Custard is one of those desserts that I forget about. It is sublime in its simplicity – milk, eggs, sugar and vanilla. We didn’t have custard that often when I was growing up, but I always loved it. My mom and grandma made custard pretty much the same way – not too sweet, not too rich and always topped with ground nutmeg before they baked it. That is what custard is to me – plain, simple and delicious.
I decided to try making custard last week during our Colorado vacation. It was a rainy afternoon and we had all the ingredients on hand. I didn’t have my recipe with me, so I trolled the internet until I looked at enough recipes to decide on a ratio of eggs to milk to sugar. In my in-laws’ less-than-stocked kitchen I had to improvise for both custard cups and a water bath. Coffee cups stood in for ramekins, with the overflow going into a serving bowl that was oven safe. The custards baked up just fine, despite the high altitude and the less-than ideal baking vessels.
Rich’s parents and I were happy, though they didn’t have any nutmeg, so I had to make do with cinnamon. Rich has never liked custard that much – he prefers his desserts to have more substance, and more chocolate. Calvin wasn’t impressed either. They are both requesting chocolate almond custard. I expect you will be seeing a recipe for that sometime soon.
I made another batch of custard once we got home to make sure I could replicate the results. I can’t say that it was really much better than the improvised custard we had on vacation. But I got to use ground nutmeg on top. It brought back a true taste of childhood. Rich and Calvin still aren’t fans, but that leaves more for me.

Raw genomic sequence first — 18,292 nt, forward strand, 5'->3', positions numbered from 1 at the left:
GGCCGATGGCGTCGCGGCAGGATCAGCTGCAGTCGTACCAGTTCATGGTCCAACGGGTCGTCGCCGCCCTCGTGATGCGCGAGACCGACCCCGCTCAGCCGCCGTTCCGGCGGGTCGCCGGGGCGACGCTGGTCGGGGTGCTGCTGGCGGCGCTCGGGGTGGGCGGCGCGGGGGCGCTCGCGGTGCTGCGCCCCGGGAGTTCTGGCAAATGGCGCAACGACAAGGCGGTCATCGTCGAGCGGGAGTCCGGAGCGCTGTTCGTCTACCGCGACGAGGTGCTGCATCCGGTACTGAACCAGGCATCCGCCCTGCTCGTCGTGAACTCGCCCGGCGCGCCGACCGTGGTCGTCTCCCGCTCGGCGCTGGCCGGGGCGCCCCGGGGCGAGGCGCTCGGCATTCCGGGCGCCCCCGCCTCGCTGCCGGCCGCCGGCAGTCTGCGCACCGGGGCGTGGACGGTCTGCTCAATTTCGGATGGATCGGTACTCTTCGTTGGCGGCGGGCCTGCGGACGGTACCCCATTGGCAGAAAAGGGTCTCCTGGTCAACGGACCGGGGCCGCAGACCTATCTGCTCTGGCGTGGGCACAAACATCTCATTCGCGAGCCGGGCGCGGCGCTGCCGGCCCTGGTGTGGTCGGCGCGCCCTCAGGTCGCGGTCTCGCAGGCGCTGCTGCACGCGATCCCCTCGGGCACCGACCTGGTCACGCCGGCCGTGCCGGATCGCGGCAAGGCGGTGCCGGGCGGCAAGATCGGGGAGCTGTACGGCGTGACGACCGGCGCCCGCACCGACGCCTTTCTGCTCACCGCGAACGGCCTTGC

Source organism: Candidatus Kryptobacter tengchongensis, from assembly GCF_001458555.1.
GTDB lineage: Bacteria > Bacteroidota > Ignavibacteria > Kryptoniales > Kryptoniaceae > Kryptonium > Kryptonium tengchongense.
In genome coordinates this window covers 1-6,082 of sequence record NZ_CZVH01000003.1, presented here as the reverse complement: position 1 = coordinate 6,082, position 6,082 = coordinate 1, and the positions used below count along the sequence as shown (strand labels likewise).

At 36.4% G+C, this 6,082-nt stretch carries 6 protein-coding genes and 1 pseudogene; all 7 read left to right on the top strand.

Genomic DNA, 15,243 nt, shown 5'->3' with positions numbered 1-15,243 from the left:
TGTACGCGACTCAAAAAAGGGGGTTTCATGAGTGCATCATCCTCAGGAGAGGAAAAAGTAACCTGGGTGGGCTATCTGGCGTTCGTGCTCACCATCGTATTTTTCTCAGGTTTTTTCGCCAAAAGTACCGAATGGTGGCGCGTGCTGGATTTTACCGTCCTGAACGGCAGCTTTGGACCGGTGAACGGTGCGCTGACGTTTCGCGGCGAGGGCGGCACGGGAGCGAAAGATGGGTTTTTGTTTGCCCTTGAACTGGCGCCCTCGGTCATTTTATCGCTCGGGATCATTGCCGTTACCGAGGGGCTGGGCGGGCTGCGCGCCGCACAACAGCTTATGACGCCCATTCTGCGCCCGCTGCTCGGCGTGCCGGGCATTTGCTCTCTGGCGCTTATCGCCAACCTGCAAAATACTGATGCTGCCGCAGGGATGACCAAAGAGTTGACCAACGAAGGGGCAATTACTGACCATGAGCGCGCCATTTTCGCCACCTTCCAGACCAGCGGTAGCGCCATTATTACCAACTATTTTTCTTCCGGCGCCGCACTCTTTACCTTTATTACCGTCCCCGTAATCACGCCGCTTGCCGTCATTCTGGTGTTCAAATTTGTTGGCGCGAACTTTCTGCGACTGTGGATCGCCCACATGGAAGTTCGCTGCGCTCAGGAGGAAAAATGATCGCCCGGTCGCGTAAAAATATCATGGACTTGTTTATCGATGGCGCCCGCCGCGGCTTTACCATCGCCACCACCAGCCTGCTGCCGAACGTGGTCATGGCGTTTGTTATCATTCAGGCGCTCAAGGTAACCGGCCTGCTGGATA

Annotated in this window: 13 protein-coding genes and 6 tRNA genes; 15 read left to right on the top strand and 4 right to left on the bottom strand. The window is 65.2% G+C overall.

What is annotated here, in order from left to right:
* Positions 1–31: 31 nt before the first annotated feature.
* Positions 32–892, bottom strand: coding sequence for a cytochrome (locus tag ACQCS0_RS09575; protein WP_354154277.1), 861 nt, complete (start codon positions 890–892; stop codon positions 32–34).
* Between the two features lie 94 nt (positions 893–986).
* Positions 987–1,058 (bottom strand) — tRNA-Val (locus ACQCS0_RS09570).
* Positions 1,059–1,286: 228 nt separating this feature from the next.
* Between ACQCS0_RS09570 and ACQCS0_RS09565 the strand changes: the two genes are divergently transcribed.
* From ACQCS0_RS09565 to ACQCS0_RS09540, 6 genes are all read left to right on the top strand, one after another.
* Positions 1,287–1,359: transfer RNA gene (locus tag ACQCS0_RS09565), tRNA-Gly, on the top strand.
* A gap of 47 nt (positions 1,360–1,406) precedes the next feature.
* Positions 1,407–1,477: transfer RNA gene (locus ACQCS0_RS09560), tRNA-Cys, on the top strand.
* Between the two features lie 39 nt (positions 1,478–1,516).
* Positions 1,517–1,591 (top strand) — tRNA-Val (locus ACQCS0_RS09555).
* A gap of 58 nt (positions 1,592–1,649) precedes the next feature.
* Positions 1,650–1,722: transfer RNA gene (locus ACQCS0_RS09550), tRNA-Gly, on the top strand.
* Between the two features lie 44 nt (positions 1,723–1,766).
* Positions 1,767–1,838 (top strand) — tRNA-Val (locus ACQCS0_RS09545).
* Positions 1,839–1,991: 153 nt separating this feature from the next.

From The Cook’s Life
Makes 4-6 servings
Use any kind of milk you have on hand – the richer the milk, the richer the custard. This is not a sweet dessert. You can increase the sugar to ½ cup if you like, with no other changes to the recipe. Or sprinkle sugar on top when serving for added sweetness and crunch.
2 cups milk
⅓ cup sugar
2 teaspoons vanilla
nutmeg or cinnamon
sugar, for serving (optional)
Custard cups or ramekins
9 by 13 inch baking pan, or equivalent
boiling water for a water bath
Preheat oven to 350 degrees. Bring a large pot or teakettle of water to a boil and keep hot. Lightly grease 4-6 custard cups or small ramekins. I used 6 ounce custard cups and needed five of them. Set ramekins in a 9 by 13 inch baking pan or other pan large enough to hold them without crowding. Set aside, preferably near the oven.
Heat milk in a 2-3 quart saucepan over medium heat until very hot. Milk will be steaming and there will be bubbles all around the edges when it is hot enough. Don’t let it boil. Stir occasionally at the beginning and more often as it gets hotter. It should take 5-7 minutes to get hot enough, depending on your stove and the size of your pan. The larger the pan, the faster the milk will heat (and the closer you need to watch it).
While milk heats, beat eggs, sugar, vanilla and salt together in a large bowl until sugar is no longer gritty.
When milk is hot, beat it gradually into the egg mixture. Start very slowly so you don’t scramble the eggs. When all the milk is mixed in, pour the custard into the prepared ramekins, filling them almost full. Sprinkle tops with nutmeg or cinnamon.
Set ramekins, in the larger baking pan, as near to the oven as possible. Pour boiling water into the larger pan, trying to get the water to the same level as the custard in the cups. Carefully transfer the filled pan to the oven.
Bake custard 25-30 minutes, or until the centers barely jiggle when you move the pan. Remove the pan from the oven. Remove ramekins from the hot water and place on a rack to cool. When cool, cover and refrigerate. Let custards come to room temperature for a few minutes before serving. Store leftovers in the fridge for two or three days, covered.